Skip’s Lesson (Issue 437)

In which we are reminded that we own the leads we're given, no matter how bad (or good) they are. "Here," he said, handing me the torque wrench, gently pushing me on my mechanic's creeper under the car. "You're going to tighten these."

The “these,” to which he was referring were bolts that ensured that the piston connecting rods stayed connected to the crankshaft. I was on my back, looking up at my 1961 Studebaker Hawk crank case, re-assembling the engine.

My friend, mechanical guru, and rebuild leader, Skip, handed me the wrench.

“You know why I’m having you do this,” he asked, passing me the parts? “Because, when we start the engine, if the bearings burn out, I don’t want you to say, ‘it was your fault.’ Your car, your bearings, you tighten them.”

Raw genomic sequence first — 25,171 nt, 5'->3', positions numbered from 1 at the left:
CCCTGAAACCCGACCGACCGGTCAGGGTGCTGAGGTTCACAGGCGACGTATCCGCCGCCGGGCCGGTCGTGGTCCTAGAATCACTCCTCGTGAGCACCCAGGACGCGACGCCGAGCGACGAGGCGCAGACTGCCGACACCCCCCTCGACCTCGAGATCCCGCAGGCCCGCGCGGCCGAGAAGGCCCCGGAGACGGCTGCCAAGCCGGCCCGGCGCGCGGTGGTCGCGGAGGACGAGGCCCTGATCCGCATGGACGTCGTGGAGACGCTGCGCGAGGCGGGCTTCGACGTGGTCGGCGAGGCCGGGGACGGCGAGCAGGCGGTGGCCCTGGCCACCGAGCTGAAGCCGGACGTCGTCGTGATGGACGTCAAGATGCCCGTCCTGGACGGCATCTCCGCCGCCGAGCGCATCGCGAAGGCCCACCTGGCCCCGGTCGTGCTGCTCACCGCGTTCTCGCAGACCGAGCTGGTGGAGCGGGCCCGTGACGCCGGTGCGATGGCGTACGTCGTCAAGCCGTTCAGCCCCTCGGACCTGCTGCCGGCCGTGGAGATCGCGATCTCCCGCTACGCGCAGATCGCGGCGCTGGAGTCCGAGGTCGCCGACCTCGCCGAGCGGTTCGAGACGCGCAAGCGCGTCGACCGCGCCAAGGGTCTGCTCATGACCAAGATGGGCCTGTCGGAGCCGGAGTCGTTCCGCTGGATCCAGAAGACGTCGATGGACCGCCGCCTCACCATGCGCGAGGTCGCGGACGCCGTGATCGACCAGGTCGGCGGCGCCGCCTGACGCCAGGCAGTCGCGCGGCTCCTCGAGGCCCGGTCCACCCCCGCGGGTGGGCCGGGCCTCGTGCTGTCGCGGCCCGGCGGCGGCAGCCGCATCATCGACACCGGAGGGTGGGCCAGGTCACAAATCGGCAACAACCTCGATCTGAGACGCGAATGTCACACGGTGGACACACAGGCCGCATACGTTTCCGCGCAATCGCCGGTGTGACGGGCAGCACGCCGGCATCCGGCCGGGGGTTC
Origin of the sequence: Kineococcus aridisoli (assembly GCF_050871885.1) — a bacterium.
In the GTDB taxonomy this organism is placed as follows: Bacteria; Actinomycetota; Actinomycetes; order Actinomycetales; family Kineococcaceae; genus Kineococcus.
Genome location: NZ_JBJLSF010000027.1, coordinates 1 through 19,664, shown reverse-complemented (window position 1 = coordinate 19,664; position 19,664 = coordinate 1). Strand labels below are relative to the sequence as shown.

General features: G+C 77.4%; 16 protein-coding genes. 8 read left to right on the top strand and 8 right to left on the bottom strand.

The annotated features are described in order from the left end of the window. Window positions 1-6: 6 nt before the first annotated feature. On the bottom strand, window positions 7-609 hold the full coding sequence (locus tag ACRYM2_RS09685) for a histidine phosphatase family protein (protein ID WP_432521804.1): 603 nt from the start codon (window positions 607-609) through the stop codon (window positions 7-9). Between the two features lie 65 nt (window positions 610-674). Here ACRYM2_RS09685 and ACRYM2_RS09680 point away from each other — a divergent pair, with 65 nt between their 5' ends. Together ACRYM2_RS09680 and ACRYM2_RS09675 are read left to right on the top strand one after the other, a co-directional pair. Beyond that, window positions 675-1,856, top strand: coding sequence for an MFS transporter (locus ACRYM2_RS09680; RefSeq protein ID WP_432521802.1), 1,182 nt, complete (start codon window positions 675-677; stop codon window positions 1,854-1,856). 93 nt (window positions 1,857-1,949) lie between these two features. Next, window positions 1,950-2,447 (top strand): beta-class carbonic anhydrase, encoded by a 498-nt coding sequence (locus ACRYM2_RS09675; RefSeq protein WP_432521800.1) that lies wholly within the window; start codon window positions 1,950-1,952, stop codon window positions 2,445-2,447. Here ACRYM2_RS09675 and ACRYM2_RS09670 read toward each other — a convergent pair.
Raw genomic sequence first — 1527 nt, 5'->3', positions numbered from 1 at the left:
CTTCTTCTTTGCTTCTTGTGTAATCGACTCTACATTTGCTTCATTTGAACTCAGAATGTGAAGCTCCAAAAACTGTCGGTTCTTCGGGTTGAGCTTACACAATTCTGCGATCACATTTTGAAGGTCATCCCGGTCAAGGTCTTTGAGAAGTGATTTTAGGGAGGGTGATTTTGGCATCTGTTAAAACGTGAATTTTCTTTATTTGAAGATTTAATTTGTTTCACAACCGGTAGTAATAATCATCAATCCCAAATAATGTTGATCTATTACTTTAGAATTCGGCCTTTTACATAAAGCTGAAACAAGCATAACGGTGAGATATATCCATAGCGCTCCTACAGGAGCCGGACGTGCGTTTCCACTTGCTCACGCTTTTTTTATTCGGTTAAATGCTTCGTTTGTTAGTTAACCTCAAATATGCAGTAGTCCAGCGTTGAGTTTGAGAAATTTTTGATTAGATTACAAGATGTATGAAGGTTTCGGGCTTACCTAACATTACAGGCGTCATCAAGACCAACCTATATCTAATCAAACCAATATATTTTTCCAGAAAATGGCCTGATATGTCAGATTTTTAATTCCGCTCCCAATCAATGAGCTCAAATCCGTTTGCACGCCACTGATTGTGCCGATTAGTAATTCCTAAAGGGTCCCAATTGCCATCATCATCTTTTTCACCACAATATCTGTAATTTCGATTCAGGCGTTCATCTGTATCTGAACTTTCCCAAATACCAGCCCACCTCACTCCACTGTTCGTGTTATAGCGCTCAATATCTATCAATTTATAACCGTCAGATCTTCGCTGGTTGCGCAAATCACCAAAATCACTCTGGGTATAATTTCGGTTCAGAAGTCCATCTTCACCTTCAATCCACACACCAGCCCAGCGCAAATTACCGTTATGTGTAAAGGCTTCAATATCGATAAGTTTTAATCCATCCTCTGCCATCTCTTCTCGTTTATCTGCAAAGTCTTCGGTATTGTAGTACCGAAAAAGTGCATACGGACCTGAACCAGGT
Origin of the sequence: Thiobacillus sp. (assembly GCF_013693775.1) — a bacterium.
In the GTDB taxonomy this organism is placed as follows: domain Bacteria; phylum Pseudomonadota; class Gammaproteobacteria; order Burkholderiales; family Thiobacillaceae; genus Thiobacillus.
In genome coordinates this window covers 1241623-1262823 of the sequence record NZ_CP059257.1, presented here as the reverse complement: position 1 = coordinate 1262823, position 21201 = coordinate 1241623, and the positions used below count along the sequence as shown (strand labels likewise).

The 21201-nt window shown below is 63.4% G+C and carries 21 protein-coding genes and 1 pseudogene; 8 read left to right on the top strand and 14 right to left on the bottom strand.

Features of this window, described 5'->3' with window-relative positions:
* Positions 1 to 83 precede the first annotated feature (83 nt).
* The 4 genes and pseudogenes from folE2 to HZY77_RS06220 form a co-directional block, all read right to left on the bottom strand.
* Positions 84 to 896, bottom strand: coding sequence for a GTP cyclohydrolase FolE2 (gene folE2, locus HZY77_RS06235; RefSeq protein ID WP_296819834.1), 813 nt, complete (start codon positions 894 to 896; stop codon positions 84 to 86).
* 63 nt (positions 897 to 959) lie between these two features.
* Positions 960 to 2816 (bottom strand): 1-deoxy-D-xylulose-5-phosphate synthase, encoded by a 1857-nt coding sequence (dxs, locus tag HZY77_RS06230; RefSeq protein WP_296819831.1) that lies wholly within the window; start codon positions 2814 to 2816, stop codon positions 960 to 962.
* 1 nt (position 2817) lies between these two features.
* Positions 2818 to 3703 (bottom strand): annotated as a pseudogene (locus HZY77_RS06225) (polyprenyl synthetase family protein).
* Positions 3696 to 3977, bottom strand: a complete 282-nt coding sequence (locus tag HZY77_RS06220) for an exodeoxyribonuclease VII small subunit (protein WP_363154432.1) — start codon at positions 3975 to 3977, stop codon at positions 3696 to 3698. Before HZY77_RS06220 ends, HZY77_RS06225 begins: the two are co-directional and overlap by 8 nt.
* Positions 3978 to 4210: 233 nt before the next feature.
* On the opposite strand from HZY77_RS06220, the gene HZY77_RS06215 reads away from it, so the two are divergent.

Fearing the worst, I fumbled parts into place, applied the wrench, and torqued.

So, now, this week, came a sales person complaining about the quality of appointments set for him by an “appointment setter.” “Junk,” he said. “Non-starters.”

Does it make sense for appointment setters to book appointments for sales people? In many cases, yes. Better to have sales people selling than looking for people to sell to. However, pushing “appointment setter appointments” and “data-mined leads” to sales people puts them where I would have been with Skip – blaming someone else if they didn’t work perfectly.

So, sure, some leads and some pre-set appointments waste our time. That said, Skip’s lesson applies. When we get the leads or appointments, we need to be thinking: Our territory, our leads, we sell them. No blaming Marketing if the leads don’t buy immediately. There’s no blaming in sales!

P.S. And, if Marketing is off track, then we help them refocus. We still own the leads.

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